Edit this page

Creating an Azure Chat Bot using Microsoft Bot Framework and the DirectLine channel

The idea of this tutorial is to show you how you can quickly build a chat bot with Bot Framework and connect it to RadChat.

Every journey has a starting point and this one starts at azure.com. The first thing we need is a Microsoft account and an Azure subscription. If you already have one you can use it, if you don't you can create a free one.

Once we have our account and subscription our journey goes to the Azure portal. Here we will create and manage the app for our bot. We can even edit the source code of our bot right in the browser, but let's not get ahead of ourselves. First, go to “Create a Resource” (1). If this is your first time in the portal you will have the option right in your dashboard, in all cases you can use the button on the menu on left hand side. The type of resource we are interested in is called “Web App Bot” (4) which can be found under the “AI + Machine Learning” group (2). Note that clicking on (3) is optional but will help you understand the next window.

chat-integration-azure-chat-bot 001

On the next step, fill in the required fields and leave the Bot Template to “Basic (C#)” then hit Create. This will create an echo bot that will repeat back any messages we send to it.

chat-integration-azure-chat-bot 002

In a few moments the bot app will be deployed and we will be ready for the channel setup.

When we open our newly created app, the only way to reach it is through Web chat. To enable DirectLine, which will be our channel of communication, click on the Channels option (1) and then on the DirectLine button (2).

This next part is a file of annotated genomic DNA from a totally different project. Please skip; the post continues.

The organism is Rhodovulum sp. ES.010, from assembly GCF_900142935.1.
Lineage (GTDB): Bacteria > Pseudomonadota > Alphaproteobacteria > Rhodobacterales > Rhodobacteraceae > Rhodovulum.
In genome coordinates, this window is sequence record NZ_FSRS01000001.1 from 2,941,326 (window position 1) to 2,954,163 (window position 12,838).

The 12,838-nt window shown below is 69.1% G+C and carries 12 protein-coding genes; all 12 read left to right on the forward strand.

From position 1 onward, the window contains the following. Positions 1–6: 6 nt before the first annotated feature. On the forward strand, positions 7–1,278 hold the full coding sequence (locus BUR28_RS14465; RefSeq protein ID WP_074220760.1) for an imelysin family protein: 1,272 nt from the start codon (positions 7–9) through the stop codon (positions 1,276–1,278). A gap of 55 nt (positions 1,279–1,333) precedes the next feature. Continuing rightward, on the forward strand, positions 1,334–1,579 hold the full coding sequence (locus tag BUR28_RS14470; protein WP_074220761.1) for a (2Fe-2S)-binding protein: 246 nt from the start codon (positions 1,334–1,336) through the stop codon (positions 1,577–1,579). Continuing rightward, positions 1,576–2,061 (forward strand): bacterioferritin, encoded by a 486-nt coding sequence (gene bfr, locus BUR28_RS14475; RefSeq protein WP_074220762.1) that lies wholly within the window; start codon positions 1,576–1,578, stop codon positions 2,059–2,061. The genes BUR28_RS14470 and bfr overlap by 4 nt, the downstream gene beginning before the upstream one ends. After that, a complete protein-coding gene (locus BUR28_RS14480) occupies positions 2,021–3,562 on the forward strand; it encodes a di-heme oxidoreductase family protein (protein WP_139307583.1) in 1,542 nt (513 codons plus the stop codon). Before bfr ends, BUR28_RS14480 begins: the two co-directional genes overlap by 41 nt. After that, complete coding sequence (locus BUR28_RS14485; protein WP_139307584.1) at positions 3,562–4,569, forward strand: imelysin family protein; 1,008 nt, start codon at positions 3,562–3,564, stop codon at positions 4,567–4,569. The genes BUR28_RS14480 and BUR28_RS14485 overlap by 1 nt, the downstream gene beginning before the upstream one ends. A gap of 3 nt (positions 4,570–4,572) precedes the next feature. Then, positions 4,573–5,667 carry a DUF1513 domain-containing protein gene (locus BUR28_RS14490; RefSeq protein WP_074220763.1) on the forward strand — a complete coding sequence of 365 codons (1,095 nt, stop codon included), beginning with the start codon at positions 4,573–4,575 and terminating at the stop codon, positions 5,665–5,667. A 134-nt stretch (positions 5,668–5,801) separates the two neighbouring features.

chat-integration-azure-chat-bot 003

After you enable the channel the channel's settings dialog will open. Since we are there and we are close to being done with the part of the project on the Azure portal side, you can hit Show (1) on either secret key and then copy the actual secret from the text box (2). In the end hit Done (3) and we are done with the setup.

chat-integration-azure-chat-bot 004

If you ever need to come back to this dialog you can hit the Edit button in the channels list.

Now, we will create a new WinForms project in Visual Studio and open the app.config file. Inside it we will place the secret we just copied and the bot id. The bot id will usually be the same as your app name but to be on the safe side you can go to Application Settings in your app options and scroll through the options you should be able to find it. Here is how the app.config looks like:

<?xml version="1.0" encoding="utf-8" ?>
<configuration>
  <appSettings>
    <add key="DirectLineSecret" value="<YOUR_DIRECTLINE_SECRET>" />
    <add key="BotId" value="RadChatBot" />
  </appSettings>
  <startup>
    <supportedRuntime version="v4.0" sku=".NETFramework,Version=v4.7.1" />
  </startup>
</configuration>

Now, we need to add references to the necessary assemblies. Go to the Solution Explorer of your Visual Studio, right click on the new project and click “Manage NuGet Packages”. In the “browse” section search for “Microsoft.Bot.Connector.DirectLine” and hit install. Then, repeat for the “websocket-sharp” package. After installing the NuGet packages, you can update the ones that have newer versions if you want to.

Next, we place a RadChat control on the main form and we can begin writing code.

We start by defining some fields. I will place all the code and explain the purpose of it below:

private readonly string directLineSecret = ConfigurationManager.AppSettings["DirectLineSecret"];
private readonly string botId = ConfigurationManager.AppSettings["BotId"];

private WebSocket webSocketClient;